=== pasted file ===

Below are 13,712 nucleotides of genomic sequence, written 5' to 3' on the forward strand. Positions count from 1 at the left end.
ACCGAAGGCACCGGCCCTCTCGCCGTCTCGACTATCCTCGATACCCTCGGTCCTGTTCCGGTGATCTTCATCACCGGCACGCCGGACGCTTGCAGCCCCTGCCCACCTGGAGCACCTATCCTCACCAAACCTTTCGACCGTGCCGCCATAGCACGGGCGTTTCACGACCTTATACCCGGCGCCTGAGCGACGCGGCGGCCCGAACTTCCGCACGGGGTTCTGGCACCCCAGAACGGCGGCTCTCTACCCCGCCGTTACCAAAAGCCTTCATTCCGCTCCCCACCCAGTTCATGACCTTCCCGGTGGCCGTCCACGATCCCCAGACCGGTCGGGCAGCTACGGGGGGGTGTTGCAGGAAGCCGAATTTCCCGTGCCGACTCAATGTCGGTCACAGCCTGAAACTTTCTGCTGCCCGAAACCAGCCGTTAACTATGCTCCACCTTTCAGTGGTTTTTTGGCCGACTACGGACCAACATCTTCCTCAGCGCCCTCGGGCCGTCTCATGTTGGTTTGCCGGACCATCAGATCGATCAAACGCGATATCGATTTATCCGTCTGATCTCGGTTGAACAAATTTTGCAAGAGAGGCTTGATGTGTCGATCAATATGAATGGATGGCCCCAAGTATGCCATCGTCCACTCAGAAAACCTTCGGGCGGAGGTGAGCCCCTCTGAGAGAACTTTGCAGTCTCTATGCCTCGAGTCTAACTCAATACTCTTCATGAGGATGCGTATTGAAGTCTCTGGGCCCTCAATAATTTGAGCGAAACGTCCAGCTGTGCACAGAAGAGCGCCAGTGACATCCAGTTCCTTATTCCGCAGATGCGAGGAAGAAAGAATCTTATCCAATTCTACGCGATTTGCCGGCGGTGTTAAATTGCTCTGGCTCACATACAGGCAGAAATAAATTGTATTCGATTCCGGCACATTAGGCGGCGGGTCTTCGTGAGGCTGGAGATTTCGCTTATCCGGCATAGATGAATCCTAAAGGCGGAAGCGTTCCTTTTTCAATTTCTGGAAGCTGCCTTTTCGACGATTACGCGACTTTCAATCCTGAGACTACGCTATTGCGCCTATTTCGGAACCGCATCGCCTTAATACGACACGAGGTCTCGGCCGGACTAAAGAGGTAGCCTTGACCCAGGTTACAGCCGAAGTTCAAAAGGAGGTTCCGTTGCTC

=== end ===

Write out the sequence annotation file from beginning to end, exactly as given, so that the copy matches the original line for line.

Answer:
Below are 13,712 nucleotides of genomic sequence, written 5' to 3' on the forward strand. Positions count from 1 at the left end.
ACCGAAGGCACCGGCCCTCTCGCCGTCTCGACTATCCTCGATACCCTCGGTCCTGTTCCGGTGATCTTCATCACCGGCACGCCGGACGCTTGCAGCCCCTGCCCACCTGGAGCACCTATCCTCACCAAACCTTTCGACCGTGCCGCCATAGCACGGGCGTTTCACGACCTTATACCCGGCGCCTGAGCGACGCGGCGGCCCGAACTTCCGCACGGGGTTCTGGCACCCCAGAACGGCGGCTCTCTACCCCGCCGTTACCAAAAGCCTTCATTCCGCTCCCCACCCAGTTCATGACCTTCCCGGTGGCCGTCCACGATCCCCAGACCGGTCGGGCAGCTACGGGGGGGTGTTGCAGGAAGCCGAATTTCCCGTGCCGACTCAATGTCGGTCACAGCCTGAAACTTTCTGCTGCCCGAAACCAGCCGTTAACTATGCTCCACCTTTCAGTGGTTTTTTGGCCGACTACGGACCAACATCTTCCTCAGCGCCCTCGGGCCGTCTCATGTTGGTTTGCCGGACCATCAGATCGATCAAACGCGATATCGATTTATCCGTCTGATCTCGGTTGAACAAATTTTGCAAGAGAGGCTTGATGTGTCGATCAATATGAATGGATGGCCCCAAGTATGCCATCGTCCACTCAGAAAACCTTCGGGCGGAGGTGAGCCCCTCTGAGAGAACTTTGCAGTCTCTATGCCTCGAGTCTAACTCAATACTCTTCATGAGGATGCGTATTGAAGTCTCTGGGCCCTCAATAATTTGAGCGAAACGTCCAGCTGTGCACAGAAGAGCGCCAGTGACATCCAGTTCCTTATTCCGCAGATGCGAGGAAGAAAGAATCTTATCCAATTCTACGCGATTTGCCGGCGGTGTTAAATTGCTCTGGCTCACATACAGGCAGAAATAAATTGTATTCGATTCCGGCACATTAGGCGGCGGGTCTTCGTGAGGCTGGAGATTTCGCTTATCCGGCATAGATGAATCCTAAAGGCGGAAGCGTTCCTTTTTCAATTTCTGGAAGCTGCCTTTTCGACGATTACGCGACTTTCAATCCTGAGACTACGCTATTGCGCCTATTTCGGAACCGCATCGCCTTAATACGACACGAGGTCTCGGCCGGACTAAAGAGGTAGCCTTGACCCAGGTTACAGCCGAAGTTCAAAAGGAGGTTCCGTTGCTC